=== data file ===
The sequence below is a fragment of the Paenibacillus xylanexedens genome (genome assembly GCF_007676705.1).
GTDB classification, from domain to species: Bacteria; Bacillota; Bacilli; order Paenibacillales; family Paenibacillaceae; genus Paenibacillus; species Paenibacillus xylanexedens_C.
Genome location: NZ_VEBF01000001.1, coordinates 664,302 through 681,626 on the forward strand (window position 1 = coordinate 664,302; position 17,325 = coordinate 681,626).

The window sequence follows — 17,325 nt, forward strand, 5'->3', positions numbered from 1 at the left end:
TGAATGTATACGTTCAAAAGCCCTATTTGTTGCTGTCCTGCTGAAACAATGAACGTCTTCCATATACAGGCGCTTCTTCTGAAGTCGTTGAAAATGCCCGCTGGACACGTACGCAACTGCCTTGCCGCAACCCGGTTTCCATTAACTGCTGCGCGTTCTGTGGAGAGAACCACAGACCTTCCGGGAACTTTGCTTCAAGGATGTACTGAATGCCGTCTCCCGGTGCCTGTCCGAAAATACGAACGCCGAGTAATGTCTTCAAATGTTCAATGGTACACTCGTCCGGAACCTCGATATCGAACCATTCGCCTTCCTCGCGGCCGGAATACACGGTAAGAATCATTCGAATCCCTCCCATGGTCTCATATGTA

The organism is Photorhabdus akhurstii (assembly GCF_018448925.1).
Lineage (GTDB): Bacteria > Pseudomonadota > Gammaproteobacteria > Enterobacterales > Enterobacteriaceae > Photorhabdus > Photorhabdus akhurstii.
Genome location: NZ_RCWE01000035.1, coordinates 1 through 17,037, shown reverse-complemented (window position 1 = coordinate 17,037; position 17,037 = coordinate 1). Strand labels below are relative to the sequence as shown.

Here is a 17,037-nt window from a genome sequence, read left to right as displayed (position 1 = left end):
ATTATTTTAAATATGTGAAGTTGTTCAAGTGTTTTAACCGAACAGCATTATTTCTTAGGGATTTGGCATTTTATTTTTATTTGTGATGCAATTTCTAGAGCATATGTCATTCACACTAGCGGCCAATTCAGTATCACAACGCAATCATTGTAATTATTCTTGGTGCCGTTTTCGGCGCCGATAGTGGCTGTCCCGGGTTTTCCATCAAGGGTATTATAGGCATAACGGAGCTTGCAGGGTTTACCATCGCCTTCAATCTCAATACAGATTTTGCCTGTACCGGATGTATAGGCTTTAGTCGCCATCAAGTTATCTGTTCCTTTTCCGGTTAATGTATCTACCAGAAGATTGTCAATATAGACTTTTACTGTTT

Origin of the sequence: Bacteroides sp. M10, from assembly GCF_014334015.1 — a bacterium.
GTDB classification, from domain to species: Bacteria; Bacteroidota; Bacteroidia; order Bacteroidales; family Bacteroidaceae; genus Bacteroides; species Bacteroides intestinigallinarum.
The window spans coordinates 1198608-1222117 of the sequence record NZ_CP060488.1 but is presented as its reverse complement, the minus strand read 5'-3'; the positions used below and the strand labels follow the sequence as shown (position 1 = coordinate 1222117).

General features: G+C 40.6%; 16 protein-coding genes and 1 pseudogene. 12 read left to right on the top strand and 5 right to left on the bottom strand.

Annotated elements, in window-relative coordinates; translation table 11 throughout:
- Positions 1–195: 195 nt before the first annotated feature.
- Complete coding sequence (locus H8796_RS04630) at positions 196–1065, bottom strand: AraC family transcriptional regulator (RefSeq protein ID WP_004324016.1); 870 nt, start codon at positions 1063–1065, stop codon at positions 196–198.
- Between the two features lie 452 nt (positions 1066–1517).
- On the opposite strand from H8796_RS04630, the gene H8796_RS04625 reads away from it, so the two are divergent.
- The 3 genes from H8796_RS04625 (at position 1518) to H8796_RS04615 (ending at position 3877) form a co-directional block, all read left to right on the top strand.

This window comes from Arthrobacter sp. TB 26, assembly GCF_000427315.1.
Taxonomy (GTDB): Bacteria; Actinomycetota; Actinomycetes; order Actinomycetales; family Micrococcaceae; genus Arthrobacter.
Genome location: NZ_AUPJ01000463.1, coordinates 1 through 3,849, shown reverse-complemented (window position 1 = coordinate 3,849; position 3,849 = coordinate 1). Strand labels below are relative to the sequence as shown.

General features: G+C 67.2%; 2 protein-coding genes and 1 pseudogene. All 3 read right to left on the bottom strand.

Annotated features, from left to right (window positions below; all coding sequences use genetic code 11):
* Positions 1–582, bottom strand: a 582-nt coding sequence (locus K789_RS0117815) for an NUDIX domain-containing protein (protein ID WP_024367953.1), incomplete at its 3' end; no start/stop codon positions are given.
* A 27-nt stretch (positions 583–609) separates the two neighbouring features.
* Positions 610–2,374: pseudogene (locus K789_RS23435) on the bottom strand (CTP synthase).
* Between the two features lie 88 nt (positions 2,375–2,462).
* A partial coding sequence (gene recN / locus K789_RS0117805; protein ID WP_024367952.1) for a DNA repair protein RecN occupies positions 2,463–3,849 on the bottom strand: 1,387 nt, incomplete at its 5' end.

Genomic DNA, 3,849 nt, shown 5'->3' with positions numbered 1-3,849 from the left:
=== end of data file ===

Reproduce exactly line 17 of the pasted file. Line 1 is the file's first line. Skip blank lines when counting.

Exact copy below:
- Complete coding sequence (locus H8796_RS04630) at positions 196–1065, bottom strand: AraC family transcriptional regulator (RefSeq protein ID WP_004324016.1); 870 nt, start codon at positions 1063–1065, stop codon at positions 196–198.